Under this rule, district courts may mark judgments as
partially satisfied. Savitsky v. Mazzella, 318
Fed.Appx. 131, 133 (3d Cir. 2009) (citing BUC Intern.
Corp. v. International Yacht Council Ltd., 517 F.3d
1271, 1274-75 (11th Cir. 2008)); see also Bd. of Trs. of
the Nat'l Elevator Indus. Health Ben. Plan v.
McLaughlin, No. 12-4322, 2017 U.S. Dist. LEXIS 211027,
at *8 (D.N.J. Dec. 20, 2017).
The Federal Statutory Post-Judgment Interest Rate
consent judgment itself is silent as to post-judgment
interest rate. However, Plaintiffs interpret this silence to
mean the underlying contracts' 6% interest rate applies.
In response, Defendants argue that pursuant to 28 U.S.C.
§ 1961, the Federal Statutory Post-Judgment interest
interest shall be allowed on any money judgment in a civil
case recovered in a district court. . . Such interest shall
be calculated from the date of the entry of the judgment, at
a rate equal to the weekly average 1-year constant maturity
Treasury yield, as published by the Board of Governors of the
Federal Reserve System, for the calendar week preceding[.]
the date of the judgment. . . Interest shall be computed
daily to the date of payment. . . and shall be compounded
Defendants argue that the applicable interest rate, fixed by
the Federal Reserve Bank, is 0.26%. (See Fiorenzo
Cert. Ex. U (ECF No. 56-2, page 176)). Further, Defendants
argue the doctrine that obligations of contract merge into a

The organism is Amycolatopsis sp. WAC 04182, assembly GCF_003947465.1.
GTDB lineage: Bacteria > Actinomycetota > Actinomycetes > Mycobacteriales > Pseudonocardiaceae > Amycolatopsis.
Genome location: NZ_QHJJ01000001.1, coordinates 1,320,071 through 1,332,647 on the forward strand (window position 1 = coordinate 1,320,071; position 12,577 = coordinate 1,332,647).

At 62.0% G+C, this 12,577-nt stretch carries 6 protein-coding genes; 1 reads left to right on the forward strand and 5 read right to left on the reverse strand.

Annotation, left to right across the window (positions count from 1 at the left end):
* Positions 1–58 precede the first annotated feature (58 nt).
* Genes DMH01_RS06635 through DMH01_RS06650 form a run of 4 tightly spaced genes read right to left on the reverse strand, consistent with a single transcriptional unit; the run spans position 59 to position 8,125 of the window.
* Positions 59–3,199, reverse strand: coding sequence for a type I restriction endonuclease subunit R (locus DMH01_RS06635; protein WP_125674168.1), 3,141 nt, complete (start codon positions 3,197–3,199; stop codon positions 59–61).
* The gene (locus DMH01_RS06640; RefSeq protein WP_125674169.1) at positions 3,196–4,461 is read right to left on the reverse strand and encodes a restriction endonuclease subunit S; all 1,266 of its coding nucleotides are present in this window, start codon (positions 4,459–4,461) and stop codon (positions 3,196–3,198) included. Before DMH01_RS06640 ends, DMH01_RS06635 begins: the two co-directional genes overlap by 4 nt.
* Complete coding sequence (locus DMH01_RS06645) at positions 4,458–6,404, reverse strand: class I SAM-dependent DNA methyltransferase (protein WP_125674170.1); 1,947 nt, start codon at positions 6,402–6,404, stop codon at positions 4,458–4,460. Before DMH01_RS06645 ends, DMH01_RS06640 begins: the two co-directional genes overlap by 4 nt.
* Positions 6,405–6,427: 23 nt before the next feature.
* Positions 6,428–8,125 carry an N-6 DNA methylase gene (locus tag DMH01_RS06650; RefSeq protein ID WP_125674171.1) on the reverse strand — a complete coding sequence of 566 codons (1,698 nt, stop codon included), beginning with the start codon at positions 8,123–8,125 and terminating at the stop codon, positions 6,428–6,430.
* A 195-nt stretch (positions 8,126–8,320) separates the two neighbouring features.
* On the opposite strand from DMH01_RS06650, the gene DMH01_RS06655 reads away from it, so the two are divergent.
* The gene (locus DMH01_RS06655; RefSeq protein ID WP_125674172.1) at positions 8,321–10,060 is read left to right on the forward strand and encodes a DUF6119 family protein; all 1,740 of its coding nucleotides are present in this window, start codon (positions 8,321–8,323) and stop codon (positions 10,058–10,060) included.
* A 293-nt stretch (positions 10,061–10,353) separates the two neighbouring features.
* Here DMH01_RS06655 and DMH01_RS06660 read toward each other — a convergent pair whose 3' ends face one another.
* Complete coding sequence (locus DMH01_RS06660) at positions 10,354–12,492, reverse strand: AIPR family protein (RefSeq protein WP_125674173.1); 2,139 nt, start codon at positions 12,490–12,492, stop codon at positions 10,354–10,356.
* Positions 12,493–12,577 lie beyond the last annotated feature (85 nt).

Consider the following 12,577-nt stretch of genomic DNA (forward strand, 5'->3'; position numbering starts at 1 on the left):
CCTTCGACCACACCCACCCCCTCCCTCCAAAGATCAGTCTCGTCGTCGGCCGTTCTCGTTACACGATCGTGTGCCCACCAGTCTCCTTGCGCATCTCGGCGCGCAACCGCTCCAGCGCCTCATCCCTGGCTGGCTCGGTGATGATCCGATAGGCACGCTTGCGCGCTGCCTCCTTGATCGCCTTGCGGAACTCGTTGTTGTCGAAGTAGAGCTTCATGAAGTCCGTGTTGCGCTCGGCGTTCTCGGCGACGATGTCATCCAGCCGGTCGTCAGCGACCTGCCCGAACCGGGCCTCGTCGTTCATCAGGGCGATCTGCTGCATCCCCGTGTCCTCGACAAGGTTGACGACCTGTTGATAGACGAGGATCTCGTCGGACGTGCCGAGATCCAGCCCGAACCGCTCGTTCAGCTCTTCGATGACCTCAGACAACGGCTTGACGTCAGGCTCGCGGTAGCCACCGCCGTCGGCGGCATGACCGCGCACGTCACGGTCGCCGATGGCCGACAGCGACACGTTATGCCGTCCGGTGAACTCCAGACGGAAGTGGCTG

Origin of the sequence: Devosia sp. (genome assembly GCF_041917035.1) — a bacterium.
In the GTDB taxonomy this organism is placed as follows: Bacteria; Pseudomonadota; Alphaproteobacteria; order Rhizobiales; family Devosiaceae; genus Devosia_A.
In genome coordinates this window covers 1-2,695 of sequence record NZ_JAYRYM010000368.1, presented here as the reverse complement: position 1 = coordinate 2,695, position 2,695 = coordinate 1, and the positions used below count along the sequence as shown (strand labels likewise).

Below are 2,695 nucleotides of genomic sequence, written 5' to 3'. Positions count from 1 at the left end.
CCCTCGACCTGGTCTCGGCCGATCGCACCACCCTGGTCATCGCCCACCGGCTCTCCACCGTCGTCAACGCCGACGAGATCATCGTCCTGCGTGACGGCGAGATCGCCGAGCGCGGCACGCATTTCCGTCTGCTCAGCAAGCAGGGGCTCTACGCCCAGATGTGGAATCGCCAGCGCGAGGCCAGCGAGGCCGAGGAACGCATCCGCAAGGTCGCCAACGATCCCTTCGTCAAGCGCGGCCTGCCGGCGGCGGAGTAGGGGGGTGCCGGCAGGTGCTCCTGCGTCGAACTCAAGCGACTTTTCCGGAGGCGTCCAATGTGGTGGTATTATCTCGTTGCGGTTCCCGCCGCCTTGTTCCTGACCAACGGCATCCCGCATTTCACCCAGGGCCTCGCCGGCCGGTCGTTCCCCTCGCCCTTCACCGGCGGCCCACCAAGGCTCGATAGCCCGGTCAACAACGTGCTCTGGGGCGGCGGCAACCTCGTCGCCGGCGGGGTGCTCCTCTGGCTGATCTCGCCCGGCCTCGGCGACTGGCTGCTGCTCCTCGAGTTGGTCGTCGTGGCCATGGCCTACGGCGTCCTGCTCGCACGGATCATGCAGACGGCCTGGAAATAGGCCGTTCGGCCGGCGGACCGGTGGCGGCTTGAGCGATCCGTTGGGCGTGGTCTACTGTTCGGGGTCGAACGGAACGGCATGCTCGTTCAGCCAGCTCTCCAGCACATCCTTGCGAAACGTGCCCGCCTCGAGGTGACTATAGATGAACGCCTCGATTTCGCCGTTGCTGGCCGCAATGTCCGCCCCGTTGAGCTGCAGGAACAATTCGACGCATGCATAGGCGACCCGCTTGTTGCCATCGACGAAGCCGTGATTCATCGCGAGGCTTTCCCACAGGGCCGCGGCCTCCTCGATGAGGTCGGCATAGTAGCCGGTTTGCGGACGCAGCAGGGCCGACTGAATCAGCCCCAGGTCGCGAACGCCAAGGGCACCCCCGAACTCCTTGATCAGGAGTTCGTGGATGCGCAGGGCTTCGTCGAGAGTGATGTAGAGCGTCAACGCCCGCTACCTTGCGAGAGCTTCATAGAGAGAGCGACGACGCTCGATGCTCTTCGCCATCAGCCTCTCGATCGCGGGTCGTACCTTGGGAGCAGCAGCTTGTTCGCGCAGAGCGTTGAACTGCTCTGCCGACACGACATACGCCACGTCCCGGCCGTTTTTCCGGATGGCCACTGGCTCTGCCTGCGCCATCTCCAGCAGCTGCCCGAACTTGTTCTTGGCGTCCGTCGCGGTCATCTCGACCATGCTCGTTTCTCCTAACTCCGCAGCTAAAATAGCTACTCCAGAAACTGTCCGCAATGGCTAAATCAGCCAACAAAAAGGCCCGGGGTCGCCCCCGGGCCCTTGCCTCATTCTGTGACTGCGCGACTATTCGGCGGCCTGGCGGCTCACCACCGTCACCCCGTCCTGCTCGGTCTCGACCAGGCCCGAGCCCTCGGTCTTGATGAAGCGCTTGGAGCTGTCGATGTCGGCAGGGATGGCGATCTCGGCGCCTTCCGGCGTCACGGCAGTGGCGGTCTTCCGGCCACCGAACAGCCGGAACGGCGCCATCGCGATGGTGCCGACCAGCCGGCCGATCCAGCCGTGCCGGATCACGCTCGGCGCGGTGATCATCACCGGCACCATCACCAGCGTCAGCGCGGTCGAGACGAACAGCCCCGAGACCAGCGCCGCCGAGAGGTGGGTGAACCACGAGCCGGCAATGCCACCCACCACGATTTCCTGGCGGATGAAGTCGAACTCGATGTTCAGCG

judgment applies: "When the plaintiff recovers a valid
and final personal judgment, his original claim is
extinguished and rights upon the judgment are substituted for
it. The plaintiffs original claim is said to be
'merged' in the judgment." Stendardo v. Fed.
Nat'l Mortg. Ass'n, 991 F.2d 1089, 1099 (3d Cir.
1993) (quoting Restatement (Second) of Judgments § 18
cmt. a (1982)).
support its argument that the Federal Statutory Post-Judgment
Interest Rate does not apply, plaintiff cites
Westinghouse Credit Corp. v. D'Urso, 371 F.3d
96, 101 (2d Cir. 2004), where the court determined that
"parties may by contract set a post-judgment rate at
which interest shall be payable." Westinghouse
Credit Corp., 371 F.3d at 101. However, the court also
explained that "[m]ost fundamentally, such contracts
must actually indicate the parties' intent to deviate
from § 1961 ... If parties want to override the general
rule on merger and specify a post-judgment interest rate,
they must express such intent through 'clear, unambiguous
and unequivocal' language." Id. at 102.
Plaintiff also cite Resolution Trust Corp. v. Kolea,
No. 90-6287, U.S. Dist. LEXIS 10653 (E.D.Pa July 25, 1995) to
support their contention that "parties are free to
stipulate a different [post-judgment interest] rate,
consistent with state usery and other applicable laws."
However, the court explained "[t]he calculation of
interest on the judgment ... is instead controlled by the
provisions made by the parties and approved by [the district
judge]" and not a contract previously entered into by
the parties. Id.
present, there is no "clear, unambiguous and
unequivocal" language in the consent judgment that
indicated the parties intent to deviate from § 1961. At
the time the consent judgment was entered, Plaintiff did not
request that the interest rate applicable to the consent
judgment be set at 6% pursuant to any underlying contract. On
its face, it is clear from the consent judgment that the
parties did not intend to deviate from § 1961. Further,
any original claims plaintiffs may have had merged into the
consent judgment. For ...